Clint Patterson: Four fairly large sugar maple trees were located in Grandma’s yard which had been planted by her and several of her seven children before my time. One of these trees, with branches low to the ground and spaced apart just right, was referred to as “the climbing tree” by us grandkids. We spent so much time in that tree that each of its limbs we sat on had a certain name. Whether we were pretending to be Tarzan, monkeys or pirates, this was the place to be.
Grandma didn’t stop planting trees once her kids were grown. There were still some empty spaces available when grandkids came along. Since I was the oldest grandson, I got to help plant most of them. These tree planting expeditions are my earliest memories of planting trees, and probably influenced my “when there is a will, there is a way” attitude about getting things done, too.
“Run and get the spade, and lets go hunt some trees to plant!” Grandma hollered out the window. In a flash, we were “barreling” down the road in the “Old Blue Goose” — Grandma’s 1950-something baby blue car with the goose hood emblem. She’d drive fast over the little hills to make your belly flutter. Of course, back then kids stood up in the seat, and the car didn’t even have seatbelts.
Soon, we arrived at an old country cemetery bordered in the back by woods. “Here, stick that brick behind the tire before I let off the brake,” she said, pointing to a brick in the floorboards, “That’ll keep it from rolling down the hill.” The “Old Blue Goose” had been known to do that.
Traipsing across the cemetery, we came to the woods and started picking out trees to dig up. “Shoot, there’s way more trees here than there is room for,” she said as she began to dig up a five foot tall sugar maple. “Ooooey! That ground’s hard. I can’t take it with these bare feet,” she exclaimed as she handed me the shovel. It was a cool fall day, but Grandma never wore shoes if she could help it. Jumping up and down on the spade, it took all 50 pounds of me to get it in the ground far enough for us to dig the tree out.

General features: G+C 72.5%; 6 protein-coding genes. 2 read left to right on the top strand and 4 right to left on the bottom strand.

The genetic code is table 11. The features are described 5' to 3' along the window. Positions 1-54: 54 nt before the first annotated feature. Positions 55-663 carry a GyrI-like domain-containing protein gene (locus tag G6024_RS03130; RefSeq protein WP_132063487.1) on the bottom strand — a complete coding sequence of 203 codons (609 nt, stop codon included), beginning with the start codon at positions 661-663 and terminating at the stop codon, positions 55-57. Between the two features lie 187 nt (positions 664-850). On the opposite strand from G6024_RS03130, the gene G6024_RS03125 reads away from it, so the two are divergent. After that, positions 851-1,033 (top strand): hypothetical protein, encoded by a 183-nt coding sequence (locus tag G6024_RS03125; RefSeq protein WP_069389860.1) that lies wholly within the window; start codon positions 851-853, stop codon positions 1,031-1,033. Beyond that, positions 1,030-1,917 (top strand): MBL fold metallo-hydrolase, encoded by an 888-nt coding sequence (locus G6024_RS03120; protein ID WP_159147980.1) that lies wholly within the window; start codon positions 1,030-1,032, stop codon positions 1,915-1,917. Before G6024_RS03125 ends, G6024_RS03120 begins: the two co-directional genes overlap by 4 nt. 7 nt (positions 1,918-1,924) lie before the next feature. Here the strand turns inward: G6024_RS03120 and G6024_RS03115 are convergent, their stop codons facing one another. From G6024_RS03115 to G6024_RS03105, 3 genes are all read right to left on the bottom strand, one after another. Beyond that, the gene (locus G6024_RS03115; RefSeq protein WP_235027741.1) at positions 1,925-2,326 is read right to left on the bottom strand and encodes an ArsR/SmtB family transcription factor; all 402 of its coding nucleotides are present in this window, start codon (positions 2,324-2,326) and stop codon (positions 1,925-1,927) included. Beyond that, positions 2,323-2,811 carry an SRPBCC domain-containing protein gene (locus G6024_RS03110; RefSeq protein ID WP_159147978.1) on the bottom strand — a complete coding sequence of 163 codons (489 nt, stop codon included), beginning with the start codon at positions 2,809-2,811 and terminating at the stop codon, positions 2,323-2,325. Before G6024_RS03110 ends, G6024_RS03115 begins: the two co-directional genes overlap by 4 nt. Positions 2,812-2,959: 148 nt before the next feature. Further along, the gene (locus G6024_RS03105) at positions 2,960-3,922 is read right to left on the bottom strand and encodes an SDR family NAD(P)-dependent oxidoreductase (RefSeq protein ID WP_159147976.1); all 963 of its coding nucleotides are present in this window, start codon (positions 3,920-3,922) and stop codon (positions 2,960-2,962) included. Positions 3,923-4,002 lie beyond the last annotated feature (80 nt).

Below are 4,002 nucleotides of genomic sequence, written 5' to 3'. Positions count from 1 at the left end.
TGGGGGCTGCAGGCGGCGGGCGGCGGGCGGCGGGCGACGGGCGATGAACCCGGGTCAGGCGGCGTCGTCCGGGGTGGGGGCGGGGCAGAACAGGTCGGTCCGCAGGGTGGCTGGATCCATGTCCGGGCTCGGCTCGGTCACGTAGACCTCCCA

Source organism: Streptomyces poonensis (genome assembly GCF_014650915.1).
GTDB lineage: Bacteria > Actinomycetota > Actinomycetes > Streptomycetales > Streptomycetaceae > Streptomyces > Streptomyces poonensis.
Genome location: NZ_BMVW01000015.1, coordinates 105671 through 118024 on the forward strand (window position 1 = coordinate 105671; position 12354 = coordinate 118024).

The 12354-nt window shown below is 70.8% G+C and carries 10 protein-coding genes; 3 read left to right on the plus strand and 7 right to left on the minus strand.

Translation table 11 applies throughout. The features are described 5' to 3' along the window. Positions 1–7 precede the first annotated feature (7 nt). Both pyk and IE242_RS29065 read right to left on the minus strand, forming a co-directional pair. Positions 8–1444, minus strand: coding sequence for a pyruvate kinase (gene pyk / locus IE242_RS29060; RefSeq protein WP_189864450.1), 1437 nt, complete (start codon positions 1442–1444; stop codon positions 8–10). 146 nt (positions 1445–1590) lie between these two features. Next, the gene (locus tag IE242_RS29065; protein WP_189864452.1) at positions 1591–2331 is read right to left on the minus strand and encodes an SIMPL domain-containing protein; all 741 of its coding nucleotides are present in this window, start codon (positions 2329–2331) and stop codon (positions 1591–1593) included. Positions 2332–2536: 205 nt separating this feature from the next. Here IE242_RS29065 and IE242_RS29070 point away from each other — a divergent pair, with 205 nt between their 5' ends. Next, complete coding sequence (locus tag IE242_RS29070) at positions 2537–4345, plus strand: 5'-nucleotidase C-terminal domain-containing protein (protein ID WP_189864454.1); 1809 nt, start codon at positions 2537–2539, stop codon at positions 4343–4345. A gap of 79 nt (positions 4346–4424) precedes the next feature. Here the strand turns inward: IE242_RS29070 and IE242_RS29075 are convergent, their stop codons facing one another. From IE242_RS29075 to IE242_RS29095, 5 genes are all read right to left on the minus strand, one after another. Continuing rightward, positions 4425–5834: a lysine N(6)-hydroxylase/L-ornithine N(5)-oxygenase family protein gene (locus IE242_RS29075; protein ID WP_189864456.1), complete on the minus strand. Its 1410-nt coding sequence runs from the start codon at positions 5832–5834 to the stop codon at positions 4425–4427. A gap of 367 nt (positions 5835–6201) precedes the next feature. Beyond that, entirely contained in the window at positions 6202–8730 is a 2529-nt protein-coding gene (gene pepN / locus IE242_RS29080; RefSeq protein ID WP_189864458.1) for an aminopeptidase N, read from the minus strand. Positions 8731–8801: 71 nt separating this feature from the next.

We had three sugar maples and a redbud dug, before we realized how heavy they were. “Here, you wait here, I’ve got an idea,” she said, as she headed towards the car. Minutes later, she arrived with the spare tire cover and an extension cord. One at a time, we rolled the root ball onto the tire cover, tied it up with the extension cord, and dragged it across the cemetery to the car. Each time we’d stop to rest along the way, she’d point out a gravestone of someone she had known and talk about them. “Shoot, I guess I’ve got more friends in here than living…might as well get something done while I’m still here, that’s what I say,” she chuckled as we’d begin dragging the tree again. “Nothing some brains and a little elbow grease can’t solve,” she stated, as we managed to heave the last one into the trunk.
By supper time, the trees were planted. Over the next three years, several more were planted by the same method by various grandkids. Remarkably, every tree lived. Some had to be taken out as they became too overcrowded. I think Grandma kept planting them, even when there were already enough, just so every grandkid got to do it. Today, these trees are approximately fifty feet tall and are a living reminder of Grandma and her remarkable “gumption”, as she would say. – Richmond Register